Coast Guard helicopter forced to make emergency landing after being shined with laser

Northeast Atlantic Coast Guard NewsBOSTON — A Coast Guard rescue helicopter crew conducted an emergency landing at Air Station Cape Cod Sept. 21, 2012 due to a hand-held laser being shined directly at the helicopter.

The pilot was conducting flight operations on an MH-60T Jayhawk helicopter and witnessed a green laser being shined into the cabin. The laser appeared to be coming from a residential neighborhood and was shined through the pilot’s windshield. The crewmembers were not injured and landed safely.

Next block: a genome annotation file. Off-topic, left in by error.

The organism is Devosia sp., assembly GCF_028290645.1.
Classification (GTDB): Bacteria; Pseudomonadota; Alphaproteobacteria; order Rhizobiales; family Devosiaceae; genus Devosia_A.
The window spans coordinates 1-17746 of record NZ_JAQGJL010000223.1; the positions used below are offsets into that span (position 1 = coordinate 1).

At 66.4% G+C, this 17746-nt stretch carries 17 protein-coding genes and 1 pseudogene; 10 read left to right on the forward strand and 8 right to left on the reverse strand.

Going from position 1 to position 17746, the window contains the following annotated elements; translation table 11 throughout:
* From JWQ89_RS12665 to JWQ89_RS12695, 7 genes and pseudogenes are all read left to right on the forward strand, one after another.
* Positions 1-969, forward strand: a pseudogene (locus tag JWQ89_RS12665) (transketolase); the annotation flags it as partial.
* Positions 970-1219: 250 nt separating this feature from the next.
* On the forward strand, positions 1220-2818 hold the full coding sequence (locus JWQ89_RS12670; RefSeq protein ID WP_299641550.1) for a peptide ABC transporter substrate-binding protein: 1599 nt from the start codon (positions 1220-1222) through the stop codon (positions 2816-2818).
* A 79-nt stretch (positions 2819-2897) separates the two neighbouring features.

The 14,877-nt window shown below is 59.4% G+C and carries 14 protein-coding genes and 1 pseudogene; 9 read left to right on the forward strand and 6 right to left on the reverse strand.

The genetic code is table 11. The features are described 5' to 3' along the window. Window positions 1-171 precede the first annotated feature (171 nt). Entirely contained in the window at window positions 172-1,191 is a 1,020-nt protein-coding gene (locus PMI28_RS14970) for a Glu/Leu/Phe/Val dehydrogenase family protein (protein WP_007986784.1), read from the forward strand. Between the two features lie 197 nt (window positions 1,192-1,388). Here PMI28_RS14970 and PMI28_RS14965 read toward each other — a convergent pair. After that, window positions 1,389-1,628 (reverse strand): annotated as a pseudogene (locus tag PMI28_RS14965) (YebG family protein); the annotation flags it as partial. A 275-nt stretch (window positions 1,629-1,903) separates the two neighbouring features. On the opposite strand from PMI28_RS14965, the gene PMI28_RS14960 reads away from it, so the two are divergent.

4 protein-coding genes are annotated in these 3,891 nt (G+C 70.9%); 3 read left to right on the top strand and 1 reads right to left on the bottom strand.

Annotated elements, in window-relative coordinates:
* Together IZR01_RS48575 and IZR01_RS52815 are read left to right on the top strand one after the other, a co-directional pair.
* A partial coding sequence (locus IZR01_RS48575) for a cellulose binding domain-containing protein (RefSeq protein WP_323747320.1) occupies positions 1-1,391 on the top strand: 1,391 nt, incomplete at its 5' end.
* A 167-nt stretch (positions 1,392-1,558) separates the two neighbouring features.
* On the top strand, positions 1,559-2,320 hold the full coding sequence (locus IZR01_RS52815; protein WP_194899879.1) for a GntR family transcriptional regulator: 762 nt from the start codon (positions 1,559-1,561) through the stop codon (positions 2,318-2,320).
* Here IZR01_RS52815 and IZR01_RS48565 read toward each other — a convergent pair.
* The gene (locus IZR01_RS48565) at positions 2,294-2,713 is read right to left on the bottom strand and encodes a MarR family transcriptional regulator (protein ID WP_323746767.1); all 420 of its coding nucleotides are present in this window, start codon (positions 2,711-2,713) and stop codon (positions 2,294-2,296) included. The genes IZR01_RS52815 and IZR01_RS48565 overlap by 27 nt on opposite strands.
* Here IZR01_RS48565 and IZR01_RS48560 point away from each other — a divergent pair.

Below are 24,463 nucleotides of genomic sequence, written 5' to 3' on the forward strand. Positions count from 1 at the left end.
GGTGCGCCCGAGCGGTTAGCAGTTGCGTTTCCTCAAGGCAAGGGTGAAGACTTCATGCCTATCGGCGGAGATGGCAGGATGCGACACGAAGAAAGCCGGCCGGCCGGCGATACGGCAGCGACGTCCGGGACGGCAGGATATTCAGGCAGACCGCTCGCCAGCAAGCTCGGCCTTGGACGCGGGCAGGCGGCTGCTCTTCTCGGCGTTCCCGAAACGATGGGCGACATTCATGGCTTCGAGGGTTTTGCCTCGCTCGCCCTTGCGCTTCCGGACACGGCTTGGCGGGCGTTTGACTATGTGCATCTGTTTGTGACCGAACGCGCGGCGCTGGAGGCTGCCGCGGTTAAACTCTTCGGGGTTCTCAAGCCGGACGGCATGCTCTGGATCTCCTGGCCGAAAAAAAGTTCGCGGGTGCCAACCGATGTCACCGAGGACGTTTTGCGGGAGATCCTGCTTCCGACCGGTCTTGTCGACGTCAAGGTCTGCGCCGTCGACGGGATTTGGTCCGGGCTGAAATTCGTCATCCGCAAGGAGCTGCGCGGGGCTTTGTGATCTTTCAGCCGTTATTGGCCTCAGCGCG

“These types of incidents are extremely dangerous to the safety of the aircrew,” said Lt. Daniel Cloonan, a pilot at Air Station Cape Cod. “This can result in serious injury or death to the aircrews and the prevention of rescue to those in distress.”

Coast Guard Air Station Cape Cod maintains round the clock readiness of both helicopters and fixed wing aircraft for search and rescue in an area spanning from Trenton, NJ to the Canadian border. Every day, multiple training flights are accomplished in order to maintain readiness. Incidents such as these interrupt crucial training and can prevent life saving operations. Shining any laser at an aircraft is a federal offense under 14 CFR 19.11. Several people have been convicted under this and similar state laws. These convictions have resulted in prison terms as long as five years, fines of up to $11,000, and five years probation.

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